to one mile east from the buildings. They were of logs much
like those of a well-to-do frontier settler in timbered
portions of western states at that time. At the mills in
North Salem a plain frame house stood large enough to shelter
two families. It was near if not on the site of Judge R.
P. Boises present residence, 100 yards north, Geo.
Winslow, a Negro, had a brick yard. The Indian village was
east a short distance on the north side of the creek at
that time. About the northeast corner of the old opera house
now occupied by J. Meyers & Sons was an unfinished balloon
frame house in which Mr. L. H. Judson lived in the edge
of the wheat field about the spot on which the building
now used as a bindery stands. Mr. Judson was threshing wheat
by tramping out with oxen. Near the southeast corner of
the same block now surveyed, Capt. Charles Bennett had or
did build a log house and later a roomy frame house, many
years used as a hotel. The Parsonage in a grove of noble
oaks, on ground now covered by offices and store houses
of the woolen mill north of that building and the Institute
were the only other buildings at that time. Rev. David Lesley
lived in the parsonage. W. H. Willson and W. W. Raymonds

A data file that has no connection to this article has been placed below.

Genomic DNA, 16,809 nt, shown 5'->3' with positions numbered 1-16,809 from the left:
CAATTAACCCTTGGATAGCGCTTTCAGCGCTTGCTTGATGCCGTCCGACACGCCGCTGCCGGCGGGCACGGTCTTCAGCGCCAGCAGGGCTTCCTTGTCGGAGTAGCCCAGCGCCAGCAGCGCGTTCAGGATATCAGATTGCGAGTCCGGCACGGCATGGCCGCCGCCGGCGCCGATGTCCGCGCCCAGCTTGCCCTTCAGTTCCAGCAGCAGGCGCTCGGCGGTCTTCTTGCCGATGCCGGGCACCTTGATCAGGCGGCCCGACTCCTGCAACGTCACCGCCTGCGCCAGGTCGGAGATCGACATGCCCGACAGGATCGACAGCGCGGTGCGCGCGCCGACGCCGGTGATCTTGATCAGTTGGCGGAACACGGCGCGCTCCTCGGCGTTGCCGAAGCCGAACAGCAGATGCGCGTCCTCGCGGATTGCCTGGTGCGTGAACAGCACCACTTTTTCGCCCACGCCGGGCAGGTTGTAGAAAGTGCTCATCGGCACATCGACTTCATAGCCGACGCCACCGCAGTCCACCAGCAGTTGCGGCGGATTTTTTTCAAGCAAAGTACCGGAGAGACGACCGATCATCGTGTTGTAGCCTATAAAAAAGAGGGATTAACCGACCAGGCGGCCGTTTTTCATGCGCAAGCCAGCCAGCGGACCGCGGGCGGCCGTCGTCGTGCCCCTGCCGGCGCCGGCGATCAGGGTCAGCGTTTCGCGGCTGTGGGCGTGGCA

families lived in the Institute, of which Mrs. Willson was
teacher and Mrs. Raymond was boarding house keeper.
At this date an idea that had prevailed amongst the Missionaries
that the mission and school would received the aid of Congress
in a liberal land grant, began to give way, and that land
would only be given as encouragement for settled family
life. This was the prevailing opinion of the home builders
themselves, and under this view as a strong probability
the plan was adopted to secure the location of the Institute
by Messrs. Leslie on the south; Waller on the east; J. L.
Parrish and J. B. McClane on the north so making their claims
as to surround a 640 acre tract for W. H. Willson to hold
as his claim for the protection of the Institute foundation.
There was some friction in carrying out these plans at first
between the heads of the Willson and Raymond families. Mr.
Raymond for a time being inclined to assert his prior right
as a settler on the land on which the Institute yet unfinished
stood, and went so far in this as to propose letting the
contract for finishing it to Joseph Watt and giving the
latter a lien on the building as security for his labor.
This information the writer had from Mr. Watt himself, while